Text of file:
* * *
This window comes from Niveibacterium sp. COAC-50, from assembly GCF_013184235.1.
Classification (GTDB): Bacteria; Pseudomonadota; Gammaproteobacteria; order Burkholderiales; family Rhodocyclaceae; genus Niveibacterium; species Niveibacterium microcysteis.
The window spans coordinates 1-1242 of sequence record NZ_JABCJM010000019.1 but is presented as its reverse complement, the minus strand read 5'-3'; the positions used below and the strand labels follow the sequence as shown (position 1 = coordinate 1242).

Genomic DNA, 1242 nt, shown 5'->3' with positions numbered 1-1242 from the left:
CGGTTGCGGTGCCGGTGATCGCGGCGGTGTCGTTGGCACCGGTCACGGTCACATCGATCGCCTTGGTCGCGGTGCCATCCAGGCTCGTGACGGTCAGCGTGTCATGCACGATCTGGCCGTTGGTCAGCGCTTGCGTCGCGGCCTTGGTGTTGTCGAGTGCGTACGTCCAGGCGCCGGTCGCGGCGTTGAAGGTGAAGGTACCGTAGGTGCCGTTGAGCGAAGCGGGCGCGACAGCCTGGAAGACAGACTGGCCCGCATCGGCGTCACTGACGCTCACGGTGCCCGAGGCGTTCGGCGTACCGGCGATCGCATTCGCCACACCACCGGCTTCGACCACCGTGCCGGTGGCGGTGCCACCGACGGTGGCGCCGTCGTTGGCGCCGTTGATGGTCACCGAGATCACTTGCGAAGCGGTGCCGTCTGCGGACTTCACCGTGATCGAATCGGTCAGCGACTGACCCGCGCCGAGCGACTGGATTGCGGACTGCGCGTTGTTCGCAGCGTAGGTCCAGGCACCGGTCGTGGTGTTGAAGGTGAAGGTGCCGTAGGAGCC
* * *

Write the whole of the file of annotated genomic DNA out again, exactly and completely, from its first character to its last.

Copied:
This window comes from Niveibacterium sp. COAC-50, from assembly GCF_013184235.1.
Classification (GTDB): Bacteria; Pseudomonadota; Gammaproteobacteria; order Burkholderiales; family Rhodocyclaceae; genus Niveibacterium; species Niveibacterium microcysteis.
The window spans coordinates 1-1242 of sequence record NZ_JABCJM010000019.1 but is presented as its reverse complement, the minus strand read 5'-3'; the positions used below and the strand labels follow the sequence as shown (position 1 = coordinate 1242).

Genomic DNA, 1242 nt, shown 5'->3' with positions numbered 1-1242 from the left:
CGGTTGCGGTGCCGGTGATCGCGGCGGTGTCGTTGGCACCGGTCACGGTCACATCGATCGCCTTGGTCGCGGTGCCATCCAGGCTCGTGACGGTCAGCGTGTCATGCACGATCTGGCCGTTGGTCAGCGCTTGCGTCGCGGCCTTGGTGTTGTCGAGTGCGTACGTCCAGGCGCCGGTCGCGGCGTTGAAGGTGAAGGTACCGTAGGTGCCGTTGAGCGAAGCGGGCGCGACAGCCTGGAAGACAGACTGGCCCGCATCGGCGTCACTGACGCTCACGGTGCCCGAGGCGTTCGGCGTACCGGCGATCGCATTCGCCACACCACCGGCTTCGACCACCGTGCCGGTGGCGGTGCCACCGACGGTGGCGCCGTCGTTGGCGCCGTTGATGGTCACCGAGATCACTTGCGAAGCGGTGCCGTCTGCGGACTTCACCGTGATCGAATCGGTCAGCGACTGACCCGCGCCGAGCGACTGGATTGCGGACTGCGCGTTGTTCGCAGCGTAGGTCCAGGCACCGGTCGTGGTGTTGAAGGTGAAGGTGCCGTAGGAGCC